But in union as a FB, this strength was largely rendered unused because of the nature of union. What was left was a guy with a below average kick, a guy who often just cantered back to the line when bringing it back, a guy who didn’t have a good left hand pass. While he was a good catcher of the bomb, I actually thought his position (if any) was wing. At least with wing he could fend players off from his side and offload at same time. He was a good offloader. But he wasn’t a union FB for mine, whatsoever. You look at Beaudin Barret slice through the line from FB …… enof said.

          His big step worked under CERTAIN conditions, usually when there was a lot of space. It looked good but how often do you get that space in a close test match these days.

          My submission: Izzy Folau.

        • KwAussie Rugby Lover

          I always thought that with good coaching he would have made a good winger. probably a right Wing as he could only pass to the left and not well there either but he did have some good skills, they were just never improved on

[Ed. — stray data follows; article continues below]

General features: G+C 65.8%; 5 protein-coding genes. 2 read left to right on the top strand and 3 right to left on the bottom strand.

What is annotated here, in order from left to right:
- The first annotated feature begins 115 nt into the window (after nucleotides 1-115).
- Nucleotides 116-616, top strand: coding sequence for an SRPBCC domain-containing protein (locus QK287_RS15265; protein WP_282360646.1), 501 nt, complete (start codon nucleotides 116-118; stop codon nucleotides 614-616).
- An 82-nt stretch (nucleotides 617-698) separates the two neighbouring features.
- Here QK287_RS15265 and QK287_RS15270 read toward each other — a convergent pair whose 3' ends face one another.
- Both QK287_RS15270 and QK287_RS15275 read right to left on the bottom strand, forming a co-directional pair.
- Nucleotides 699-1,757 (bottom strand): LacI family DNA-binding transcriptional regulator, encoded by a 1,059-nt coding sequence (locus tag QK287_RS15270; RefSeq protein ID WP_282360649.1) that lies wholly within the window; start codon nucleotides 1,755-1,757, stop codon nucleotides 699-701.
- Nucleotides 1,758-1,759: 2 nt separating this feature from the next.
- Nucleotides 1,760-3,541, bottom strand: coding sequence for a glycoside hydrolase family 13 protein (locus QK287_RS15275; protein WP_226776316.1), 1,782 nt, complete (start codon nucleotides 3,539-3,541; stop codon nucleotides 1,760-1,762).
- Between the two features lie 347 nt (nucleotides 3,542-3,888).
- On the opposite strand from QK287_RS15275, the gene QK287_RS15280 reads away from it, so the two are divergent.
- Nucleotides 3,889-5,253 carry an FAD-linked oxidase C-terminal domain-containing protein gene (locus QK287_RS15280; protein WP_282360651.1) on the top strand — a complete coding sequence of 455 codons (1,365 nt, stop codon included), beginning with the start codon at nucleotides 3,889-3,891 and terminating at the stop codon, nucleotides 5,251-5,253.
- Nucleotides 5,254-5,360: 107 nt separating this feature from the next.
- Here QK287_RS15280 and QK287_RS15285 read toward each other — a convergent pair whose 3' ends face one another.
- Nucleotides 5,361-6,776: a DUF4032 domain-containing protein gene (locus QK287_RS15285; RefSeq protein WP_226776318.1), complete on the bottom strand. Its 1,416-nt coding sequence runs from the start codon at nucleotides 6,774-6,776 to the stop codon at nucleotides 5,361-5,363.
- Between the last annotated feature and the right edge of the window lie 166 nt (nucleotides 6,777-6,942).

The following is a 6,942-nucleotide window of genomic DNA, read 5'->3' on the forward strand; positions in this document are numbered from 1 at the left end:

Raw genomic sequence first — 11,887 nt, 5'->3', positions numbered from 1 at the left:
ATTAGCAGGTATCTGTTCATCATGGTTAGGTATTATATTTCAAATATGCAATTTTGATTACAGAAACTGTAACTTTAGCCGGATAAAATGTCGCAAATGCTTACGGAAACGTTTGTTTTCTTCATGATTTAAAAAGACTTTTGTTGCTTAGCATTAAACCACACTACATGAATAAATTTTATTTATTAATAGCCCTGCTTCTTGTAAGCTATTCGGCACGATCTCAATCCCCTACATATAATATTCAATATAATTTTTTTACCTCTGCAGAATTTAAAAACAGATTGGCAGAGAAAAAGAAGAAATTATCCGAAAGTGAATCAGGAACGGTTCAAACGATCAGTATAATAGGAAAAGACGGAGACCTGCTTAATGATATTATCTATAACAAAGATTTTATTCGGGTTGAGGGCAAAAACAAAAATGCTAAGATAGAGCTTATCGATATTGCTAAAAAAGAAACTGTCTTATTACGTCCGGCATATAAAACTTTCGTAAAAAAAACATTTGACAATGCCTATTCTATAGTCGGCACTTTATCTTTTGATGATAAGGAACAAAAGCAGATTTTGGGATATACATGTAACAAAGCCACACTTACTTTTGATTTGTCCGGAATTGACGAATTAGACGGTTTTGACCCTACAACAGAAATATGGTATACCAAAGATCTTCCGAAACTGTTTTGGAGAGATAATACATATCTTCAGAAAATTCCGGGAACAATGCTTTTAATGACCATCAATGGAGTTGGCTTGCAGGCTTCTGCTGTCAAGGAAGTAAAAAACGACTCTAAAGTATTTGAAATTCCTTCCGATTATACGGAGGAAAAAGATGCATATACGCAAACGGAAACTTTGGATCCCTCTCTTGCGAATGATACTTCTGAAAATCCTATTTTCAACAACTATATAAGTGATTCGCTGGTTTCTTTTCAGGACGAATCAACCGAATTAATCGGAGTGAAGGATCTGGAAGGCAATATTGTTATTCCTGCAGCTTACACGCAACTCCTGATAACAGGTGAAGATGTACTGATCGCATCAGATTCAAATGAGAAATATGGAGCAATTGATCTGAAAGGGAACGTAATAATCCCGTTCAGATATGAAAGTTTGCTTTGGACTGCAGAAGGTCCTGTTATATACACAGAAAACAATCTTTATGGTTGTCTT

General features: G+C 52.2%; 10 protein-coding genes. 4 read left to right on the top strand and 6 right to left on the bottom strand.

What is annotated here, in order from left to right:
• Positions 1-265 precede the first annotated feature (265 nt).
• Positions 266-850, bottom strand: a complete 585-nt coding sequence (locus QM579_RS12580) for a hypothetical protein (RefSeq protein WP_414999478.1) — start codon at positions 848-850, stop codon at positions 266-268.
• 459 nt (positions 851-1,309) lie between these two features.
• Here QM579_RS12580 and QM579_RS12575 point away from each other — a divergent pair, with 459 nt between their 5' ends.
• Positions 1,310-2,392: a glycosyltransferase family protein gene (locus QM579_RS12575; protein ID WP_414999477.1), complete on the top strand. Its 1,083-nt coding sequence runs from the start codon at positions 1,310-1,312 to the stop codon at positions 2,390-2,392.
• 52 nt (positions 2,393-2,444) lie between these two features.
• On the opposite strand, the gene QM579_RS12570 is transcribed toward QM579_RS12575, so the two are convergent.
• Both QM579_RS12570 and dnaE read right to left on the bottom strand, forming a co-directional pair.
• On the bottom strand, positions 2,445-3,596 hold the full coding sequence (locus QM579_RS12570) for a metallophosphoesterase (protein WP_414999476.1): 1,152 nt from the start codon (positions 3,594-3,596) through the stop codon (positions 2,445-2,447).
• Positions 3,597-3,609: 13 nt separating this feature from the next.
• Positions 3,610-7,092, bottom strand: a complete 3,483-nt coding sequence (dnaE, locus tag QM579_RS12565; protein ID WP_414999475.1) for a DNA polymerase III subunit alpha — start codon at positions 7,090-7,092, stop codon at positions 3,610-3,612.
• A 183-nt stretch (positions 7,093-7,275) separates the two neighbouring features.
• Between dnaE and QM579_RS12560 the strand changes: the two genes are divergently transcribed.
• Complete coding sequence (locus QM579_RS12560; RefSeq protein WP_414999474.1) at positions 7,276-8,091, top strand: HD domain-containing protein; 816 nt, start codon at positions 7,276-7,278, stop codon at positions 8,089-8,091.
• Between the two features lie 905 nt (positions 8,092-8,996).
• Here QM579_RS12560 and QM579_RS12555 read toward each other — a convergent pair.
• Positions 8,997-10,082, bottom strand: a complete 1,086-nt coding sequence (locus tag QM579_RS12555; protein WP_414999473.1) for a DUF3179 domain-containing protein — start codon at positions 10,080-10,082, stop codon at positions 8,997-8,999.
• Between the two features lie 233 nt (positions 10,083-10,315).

• onlinesideline

          thats was def his best position

        • Missing Link

          yep, Robbie Deans played Folau in his best position!

        • Bobas

          but Robbie deans also played AAC in 13 and 15, who had a similar, but not as bad passing flaws.

        • Missing Link

          good point, I probably should have been specific and say that I wasn’t looking at Folau’s flaws but moreso his strengths suited him better playing 14.

        • Nutta

          Benji Marshall? Timana Tahu? Wille Cahn? Nah, I reckon Jarrod Hayne. The 6 performances he had for Fiji in 2015/16 were ridiculous. Likely it was a combination of the previous 18mths being in NFL and so having zero cardio base and probably10kg too much on his frame off which to then try and play 7’s plus his complete lack of understanding/appreciation for the sport. But either way, The Hayne Plane was so out of depth it was embarrassing for him. Good thing Telstra had him covered (and I’ll bet they were stoked with that contract…). A close 2nd would be Sam Burgess.